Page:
Please ensure Javascript is enabled for purposes of website accessibility A World-First, The Arc Helps Lead the Launch of the Massachusetts Special Commission on State Institutions - The Arc of Massachusetts Skip to main content

In 2022, The Arc of Massachusetts alongside Alex Green of the Harvard Kennedy School helped lead a large coalition of disability rights advocates and organizations in the passage of groundbreaking, world-first legislation to create the Special Commission on State Institutions – a disability-led, disability-majority state commission to investigate the unresolved legacies of mass institutionalization. Some of the most significant aspects of institutionalization began in Massachusetts, and by the 1960s and 1970s, this small state had more than two dozen facilities that warehoused people with intellectual, developmental, and mental health disabilities.

The Arc was instrumental in the decades of civil action that led to the large-scale closing of most of the state’s institutions, but when institutions closed, their records were locked away, abandoned, and forgotten in ways that deprived survivors and their descendants from accessing documents, and prevented historians from reckoning with ongoing questions about human rights issues that stem from institutions in the state.

Working with Senator Mike Barrett, Representative Sean Garballey, and a host of legislative partners, The Arc’s Government Affairs team succeeded in passing this legislation with funding in 2023. The commission is charged with delivering findings on issues ranging from the identification of people buried in the nameless graves of institutional cemeteries, to inquiries about the possibility of unmarked burials, locating records scattered across the state, and understanding the challenges people face in accessing them. Perhaps most importantly, the commission will make recommendations about how the legacy of institutions should be memorialized and taught to future generations in Massachusetts, including the story of the independent living movement that grew in opposition to these places.

14 of the commission’s 17 members have been appointed. The commission is meeting regularly and it recently hired the Center for Developmental Disabilities Evaluation and Research (CDDER) at the UMass Chan Medical School’s Eunice Kennedy Shriver Center to lead the research efforts and help draft a report, which will be submitted to the Massachusetts Legislature in June 2025.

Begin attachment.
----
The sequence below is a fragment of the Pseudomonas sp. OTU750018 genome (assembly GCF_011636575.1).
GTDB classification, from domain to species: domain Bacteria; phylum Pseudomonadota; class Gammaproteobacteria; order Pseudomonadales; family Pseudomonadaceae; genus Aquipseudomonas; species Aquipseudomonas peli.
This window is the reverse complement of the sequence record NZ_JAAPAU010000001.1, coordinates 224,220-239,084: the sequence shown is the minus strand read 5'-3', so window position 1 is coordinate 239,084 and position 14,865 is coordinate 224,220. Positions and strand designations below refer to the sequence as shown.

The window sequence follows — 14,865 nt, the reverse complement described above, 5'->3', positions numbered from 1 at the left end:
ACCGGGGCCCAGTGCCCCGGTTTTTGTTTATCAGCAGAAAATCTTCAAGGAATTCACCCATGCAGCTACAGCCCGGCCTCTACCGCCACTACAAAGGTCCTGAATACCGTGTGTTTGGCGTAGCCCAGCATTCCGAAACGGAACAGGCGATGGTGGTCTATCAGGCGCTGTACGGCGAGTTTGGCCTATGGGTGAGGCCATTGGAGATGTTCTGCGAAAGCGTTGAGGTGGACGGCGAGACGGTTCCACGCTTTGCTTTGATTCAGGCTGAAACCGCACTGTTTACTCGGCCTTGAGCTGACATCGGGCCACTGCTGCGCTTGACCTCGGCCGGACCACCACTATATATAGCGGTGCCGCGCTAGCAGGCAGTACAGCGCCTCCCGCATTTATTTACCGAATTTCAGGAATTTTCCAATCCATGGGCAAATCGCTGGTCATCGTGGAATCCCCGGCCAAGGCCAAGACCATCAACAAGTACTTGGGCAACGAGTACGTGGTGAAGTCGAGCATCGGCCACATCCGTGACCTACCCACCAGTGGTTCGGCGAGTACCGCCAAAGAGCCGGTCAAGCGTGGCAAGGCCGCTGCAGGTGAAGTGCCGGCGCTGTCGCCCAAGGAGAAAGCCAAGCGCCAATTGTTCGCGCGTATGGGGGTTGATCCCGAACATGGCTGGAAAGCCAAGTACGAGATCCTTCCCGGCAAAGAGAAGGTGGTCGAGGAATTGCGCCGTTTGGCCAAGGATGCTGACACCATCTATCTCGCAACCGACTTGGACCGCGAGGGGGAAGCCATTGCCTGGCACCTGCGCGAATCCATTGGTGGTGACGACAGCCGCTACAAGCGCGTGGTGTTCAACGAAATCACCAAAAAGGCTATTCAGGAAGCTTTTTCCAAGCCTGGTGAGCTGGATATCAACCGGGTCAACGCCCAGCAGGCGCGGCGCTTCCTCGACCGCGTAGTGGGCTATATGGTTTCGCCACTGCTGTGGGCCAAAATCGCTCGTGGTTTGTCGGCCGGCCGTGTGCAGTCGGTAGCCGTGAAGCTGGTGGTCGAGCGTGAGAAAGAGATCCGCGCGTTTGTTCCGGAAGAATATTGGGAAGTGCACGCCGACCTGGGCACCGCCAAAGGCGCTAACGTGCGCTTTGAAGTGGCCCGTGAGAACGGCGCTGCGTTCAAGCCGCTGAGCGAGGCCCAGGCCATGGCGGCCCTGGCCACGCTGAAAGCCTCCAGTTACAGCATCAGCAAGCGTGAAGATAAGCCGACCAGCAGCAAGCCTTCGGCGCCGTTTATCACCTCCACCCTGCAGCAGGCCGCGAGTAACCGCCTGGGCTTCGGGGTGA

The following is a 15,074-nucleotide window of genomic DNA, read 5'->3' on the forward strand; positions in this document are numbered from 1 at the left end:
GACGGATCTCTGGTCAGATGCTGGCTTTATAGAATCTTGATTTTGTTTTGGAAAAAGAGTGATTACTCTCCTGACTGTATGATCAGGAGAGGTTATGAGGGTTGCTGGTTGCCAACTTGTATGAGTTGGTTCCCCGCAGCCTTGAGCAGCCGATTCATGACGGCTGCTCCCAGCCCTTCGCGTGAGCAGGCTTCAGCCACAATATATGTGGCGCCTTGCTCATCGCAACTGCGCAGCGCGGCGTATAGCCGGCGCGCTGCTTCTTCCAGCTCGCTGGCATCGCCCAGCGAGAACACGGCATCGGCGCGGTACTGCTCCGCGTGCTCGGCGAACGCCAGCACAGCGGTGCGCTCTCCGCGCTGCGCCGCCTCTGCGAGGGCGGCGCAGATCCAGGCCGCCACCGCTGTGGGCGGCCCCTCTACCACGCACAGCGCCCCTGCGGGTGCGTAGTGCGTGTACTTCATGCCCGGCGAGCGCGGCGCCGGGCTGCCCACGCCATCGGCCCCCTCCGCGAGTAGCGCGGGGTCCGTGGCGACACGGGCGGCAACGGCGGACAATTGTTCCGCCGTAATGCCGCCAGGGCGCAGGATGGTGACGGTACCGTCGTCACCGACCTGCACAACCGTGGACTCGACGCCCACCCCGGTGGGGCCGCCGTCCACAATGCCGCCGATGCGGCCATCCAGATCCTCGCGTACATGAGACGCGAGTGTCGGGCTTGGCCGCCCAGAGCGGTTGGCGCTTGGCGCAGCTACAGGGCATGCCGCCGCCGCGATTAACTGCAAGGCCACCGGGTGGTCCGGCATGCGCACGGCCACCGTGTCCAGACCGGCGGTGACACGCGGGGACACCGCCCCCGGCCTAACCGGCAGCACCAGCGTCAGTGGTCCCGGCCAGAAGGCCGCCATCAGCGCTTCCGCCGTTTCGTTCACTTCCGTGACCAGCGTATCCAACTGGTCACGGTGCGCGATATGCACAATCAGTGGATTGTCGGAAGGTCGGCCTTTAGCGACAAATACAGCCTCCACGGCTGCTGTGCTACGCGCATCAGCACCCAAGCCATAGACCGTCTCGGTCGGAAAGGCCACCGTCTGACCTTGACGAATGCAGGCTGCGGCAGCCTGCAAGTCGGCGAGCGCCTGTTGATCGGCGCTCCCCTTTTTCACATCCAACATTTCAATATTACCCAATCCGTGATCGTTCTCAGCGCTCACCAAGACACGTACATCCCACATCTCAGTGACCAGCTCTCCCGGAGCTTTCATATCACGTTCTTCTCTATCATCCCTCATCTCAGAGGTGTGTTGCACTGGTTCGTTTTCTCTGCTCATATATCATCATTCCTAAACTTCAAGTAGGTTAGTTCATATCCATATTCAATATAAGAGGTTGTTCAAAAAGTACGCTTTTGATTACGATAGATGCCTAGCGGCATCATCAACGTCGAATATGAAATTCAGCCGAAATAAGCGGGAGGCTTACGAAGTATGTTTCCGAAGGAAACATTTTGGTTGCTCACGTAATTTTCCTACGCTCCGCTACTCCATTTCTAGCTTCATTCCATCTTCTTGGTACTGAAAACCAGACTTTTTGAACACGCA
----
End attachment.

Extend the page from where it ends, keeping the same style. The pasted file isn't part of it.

Three commission seats were reserved for individuals appointed by independent community organizations, including MassFamilies, Mass Advocates Standing Strong, and The Arc of Massachusetts. Alex Green, a Harvard Kennedy School faculty member and disability researcher with affiliations at the Brandeis Lurie Institute for Disability Policy and Harvard Law School Project on Disability, is the author of the legislation that created the commission and was appointed by The Arc to serve at its representative to the commission.

“As disabled people, we are one of the first generations to have elders who have been able to live independently. Their stories must be told, and for us to understand what they overcame, we must fully reckon with the history of institutions,” said Green, who identifies as a person with mental illness. “This is our story to tell, and for the first time, we get to lead that work in ways that will help ensure that we learn from the past and shape the future.”

By Maura Sullivan and Alex Green

Join the discussion One Comment

  • Charles Coleman says:

    Excellent work! I believe this organization, from what I recent read, has helped to spur advocacy, awareness, and help individual families to get answers to some of their questions concerning their loved ones!

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